Performative practice: agency and identity at the causewayed enclosures of Windmill Hill and Etton
Agency has been a major theme in archaeology over the last ten years (e.g. Barrett 1994; Dobres and Robb, 2000a). It has focused on returning people to the centre stage of archaeological research, and moved away from the empty systems theory popular in processual theory (e.g. Clarke 1968). It has been especially effective when employed within an archaeology of practice (Barrett 2001). This draws on the structuration theory of Anthony Giddens (1984) and the habitus of Pierre Bourdieu (1977; 1990). Agency theory has been criticised in recent years however for being essentialist and thus making the past just like the present. The people agency theory places at the centre of archaeology have been cast as knowledgeable agents, free willed and empowered. The identity of these agents has often been sidelined or ignored in such discussions. Thus the people of the past are made just like those of the present, and modern notions of power, gender and age are thrust unwarranted back in time and thereby legitimated today (Brück 2001).
In contrast to this, some recent approaches have focused on the identity and personhood of people in the past (e.g. Fowler 2000). These have drawn on traditions of philosophy going back through Judith Butler (1993) to Michel Foucault (1978 inter alia), and lean heavily on the anthropological writings of authors such as Marilyn Strathern (1988). All these writers have emphasised how modern western notions of identity are culturally and temporally unique; that they are not historical absolutes or indisputable truths. Judith Butler drawing on Michel Foucault has described modern categories of gender, age and sex as regulatory ideals (1993, 1). That is to say that they are categories set up by society that we fulfil to a greater or lesser extent. Chris Fowler, among others, has begun to examine identity in the past from this point of view (2000). Often these approaches have examined how identity may have been reflected in the deposits archaeologists recover.
In this dissertation I wish to combine these two approaches to see how identity was created through the practice and performances of people in the past, particularly at the Neolithic causewayed enclosures of Windmill Hill and Etton. These sites were constructed and used in the 4th millennium BC, during the Early and Middle Neolithic (Whittle et al. 1999; Pryor 1998). They are thus contemporary with other causewayed enclosures now realised to be fairly prevalent in the Neolithic of Southern England (Oswald et al. 2000). The deposits placed in the ditches and pits at these sites were intimately connected with the people of the Neolithic, with their identity, with their understandings of gender, personhood and age. Rather than solely examining only how these deposits reflected identity, I also wish to examine how identity was created through the placing of these deposits and how they sustained, or undermined older understandings (cf. Fowler 2001). This will draw explicitly on an archaeology of practice. The essentialist nature of this understanding will be overcome not only through emphasis on the diverse nature of identity but also upon different notions of emotion, memory, relationships and thought (Overing and Passes 2000; M. Harris 2000; Bloch 1998; Bradley 2002).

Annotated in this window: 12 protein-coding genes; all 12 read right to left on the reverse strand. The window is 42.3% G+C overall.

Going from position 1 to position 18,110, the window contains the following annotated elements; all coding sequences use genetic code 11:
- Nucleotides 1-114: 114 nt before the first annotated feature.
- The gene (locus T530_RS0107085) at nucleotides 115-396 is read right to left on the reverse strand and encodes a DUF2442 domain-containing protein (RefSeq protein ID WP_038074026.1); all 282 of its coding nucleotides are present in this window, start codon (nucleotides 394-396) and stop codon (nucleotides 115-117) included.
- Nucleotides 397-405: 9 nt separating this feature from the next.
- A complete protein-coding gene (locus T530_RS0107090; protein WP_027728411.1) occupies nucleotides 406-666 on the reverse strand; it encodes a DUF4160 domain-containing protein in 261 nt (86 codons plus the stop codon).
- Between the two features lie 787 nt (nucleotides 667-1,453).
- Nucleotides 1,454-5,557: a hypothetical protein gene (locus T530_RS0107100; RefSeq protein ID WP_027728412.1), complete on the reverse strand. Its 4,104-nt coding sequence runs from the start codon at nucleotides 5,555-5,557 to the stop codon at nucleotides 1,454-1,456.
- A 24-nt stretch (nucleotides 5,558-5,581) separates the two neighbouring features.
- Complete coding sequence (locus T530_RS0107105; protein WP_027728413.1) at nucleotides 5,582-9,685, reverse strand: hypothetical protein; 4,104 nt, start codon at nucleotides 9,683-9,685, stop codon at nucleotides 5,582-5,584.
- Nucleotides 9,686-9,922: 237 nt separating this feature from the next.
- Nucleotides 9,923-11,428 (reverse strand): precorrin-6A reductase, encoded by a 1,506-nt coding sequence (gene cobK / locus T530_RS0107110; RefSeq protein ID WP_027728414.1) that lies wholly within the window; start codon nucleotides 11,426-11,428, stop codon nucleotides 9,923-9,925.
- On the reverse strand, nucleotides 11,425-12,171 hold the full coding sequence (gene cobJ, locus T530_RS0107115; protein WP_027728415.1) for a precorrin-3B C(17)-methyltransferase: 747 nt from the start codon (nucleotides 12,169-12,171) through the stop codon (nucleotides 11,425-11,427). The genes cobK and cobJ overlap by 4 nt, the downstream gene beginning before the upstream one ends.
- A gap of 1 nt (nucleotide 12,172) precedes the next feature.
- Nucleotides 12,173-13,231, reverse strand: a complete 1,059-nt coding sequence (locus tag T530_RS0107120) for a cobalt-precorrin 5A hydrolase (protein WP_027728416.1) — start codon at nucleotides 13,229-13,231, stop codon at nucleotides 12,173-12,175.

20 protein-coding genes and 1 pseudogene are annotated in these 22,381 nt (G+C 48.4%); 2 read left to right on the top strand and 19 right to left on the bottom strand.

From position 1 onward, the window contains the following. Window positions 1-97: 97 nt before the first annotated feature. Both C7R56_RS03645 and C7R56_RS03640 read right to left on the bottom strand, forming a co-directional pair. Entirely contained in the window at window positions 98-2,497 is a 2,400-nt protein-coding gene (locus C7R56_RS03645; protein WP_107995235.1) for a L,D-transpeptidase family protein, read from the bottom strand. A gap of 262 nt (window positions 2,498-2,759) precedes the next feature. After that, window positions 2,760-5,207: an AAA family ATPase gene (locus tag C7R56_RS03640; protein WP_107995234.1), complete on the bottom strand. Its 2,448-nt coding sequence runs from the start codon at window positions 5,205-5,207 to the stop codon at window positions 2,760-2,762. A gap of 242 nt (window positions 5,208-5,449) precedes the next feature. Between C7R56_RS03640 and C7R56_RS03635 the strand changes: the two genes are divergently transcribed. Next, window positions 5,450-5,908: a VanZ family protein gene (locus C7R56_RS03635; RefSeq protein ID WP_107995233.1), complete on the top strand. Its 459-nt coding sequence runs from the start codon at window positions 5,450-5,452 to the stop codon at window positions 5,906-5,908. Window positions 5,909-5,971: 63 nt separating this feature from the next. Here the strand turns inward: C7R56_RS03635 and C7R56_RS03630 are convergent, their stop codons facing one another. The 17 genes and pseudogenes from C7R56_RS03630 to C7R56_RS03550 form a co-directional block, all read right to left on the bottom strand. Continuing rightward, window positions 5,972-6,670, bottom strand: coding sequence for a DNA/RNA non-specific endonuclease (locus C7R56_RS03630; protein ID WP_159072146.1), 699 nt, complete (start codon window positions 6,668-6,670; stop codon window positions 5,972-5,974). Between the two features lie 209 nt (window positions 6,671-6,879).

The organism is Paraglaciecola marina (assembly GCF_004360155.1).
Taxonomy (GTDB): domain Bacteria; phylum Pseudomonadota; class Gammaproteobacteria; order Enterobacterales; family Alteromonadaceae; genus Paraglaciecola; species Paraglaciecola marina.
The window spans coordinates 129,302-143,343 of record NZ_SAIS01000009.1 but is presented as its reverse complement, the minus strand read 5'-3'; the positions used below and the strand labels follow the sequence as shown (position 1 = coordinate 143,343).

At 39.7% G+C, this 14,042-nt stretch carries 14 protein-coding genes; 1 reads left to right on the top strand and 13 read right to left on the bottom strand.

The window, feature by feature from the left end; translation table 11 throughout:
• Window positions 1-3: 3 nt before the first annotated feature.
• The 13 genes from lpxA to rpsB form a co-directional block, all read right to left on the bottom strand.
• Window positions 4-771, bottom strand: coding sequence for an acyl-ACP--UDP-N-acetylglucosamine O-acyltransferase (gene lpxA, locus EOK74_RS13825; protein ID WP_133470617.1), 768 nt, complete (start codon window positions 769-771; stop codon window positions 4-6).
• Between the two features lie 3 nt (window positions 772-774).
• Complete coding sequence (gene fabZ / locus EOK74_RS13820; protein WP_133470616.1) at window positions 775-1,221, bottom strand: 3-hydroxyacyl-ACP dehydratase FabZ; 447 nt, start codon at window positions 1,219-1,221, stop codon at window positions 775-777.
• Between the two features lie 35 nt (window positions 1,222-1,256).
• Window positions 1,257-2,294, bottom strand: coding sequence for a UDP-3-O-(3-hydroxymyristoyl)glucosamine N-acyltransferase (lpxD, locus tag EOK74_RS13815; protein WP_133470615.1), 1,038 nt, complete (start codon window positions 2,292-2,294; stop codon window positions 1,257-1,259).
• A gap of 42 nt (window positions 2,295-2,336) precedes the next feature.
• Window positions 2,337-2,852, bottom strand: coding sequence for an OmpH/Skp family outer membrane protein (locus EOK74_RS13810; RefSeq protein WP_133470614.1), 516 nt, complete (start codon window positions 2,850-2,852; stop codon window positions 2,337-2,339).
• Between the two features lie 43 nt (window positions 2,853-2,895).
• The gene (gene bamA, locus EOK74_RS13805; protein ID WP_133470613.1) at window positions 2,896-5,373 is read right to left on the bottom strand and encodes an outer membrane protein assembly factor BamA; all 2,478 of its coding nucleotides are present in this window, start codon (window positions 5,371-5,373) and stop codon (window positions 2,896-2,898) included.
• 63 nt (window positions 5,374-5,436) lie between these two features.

The dissertation will begin with a review, in chapter one, of the theoretical background, focusing on the arrival of agency in archaeology and its principal sources, the work of Anthony Giddens (1984) and Pierre Bourdieu (1977). It will also deal in more detail with the difficulties with such an approach. This will lead to an examination in chapter 2 of the modern philosophical, anthropological and archaeological studies of identity and how this allows us to counteract the essentialist nature of agency theory (e.g. M. Strathern 1988; Butler 1993; Grosz 1995; Gilchrist 1999; du Gay et al. 2000). This will focus principally on the work of Judith Butler (1993). In chapter 3 the dissertation will move onto an examination of the relevant period; the Neolithic. This will examine the background situation in which causewayed enclosures were constructed.
We will then turn to the meat of the study, the creation of identity at Windmill Hill and Etton. Rather than deal with each one independently however, chapter 4 will instead offer a thematical study of identity across both sites. The themes dealt with will be the metaphor of inclusion and exclusion, age, the relationship between humans and animals and gender. There will inevitably be a great deal of overlap between these areas; indeed the separation is a falsehood and the breakdown is purely for heuristic reasons. The justification for this is that the principal aim of this study is the creation of identity in the Neolithic in general, not just at these two sites. The aim is thus to demonstrate how identity can be accessed through the close study of deposition at these sites, rather than to give a full description of either. This approach will allow me to tack between different deposits and compare them with relevant anthropological examples, which may enlighten our thinking. Following this the dissertation will offer a more general discussion of the creation of identity at these sites and then move onto conclude, offering some suggestions for future research.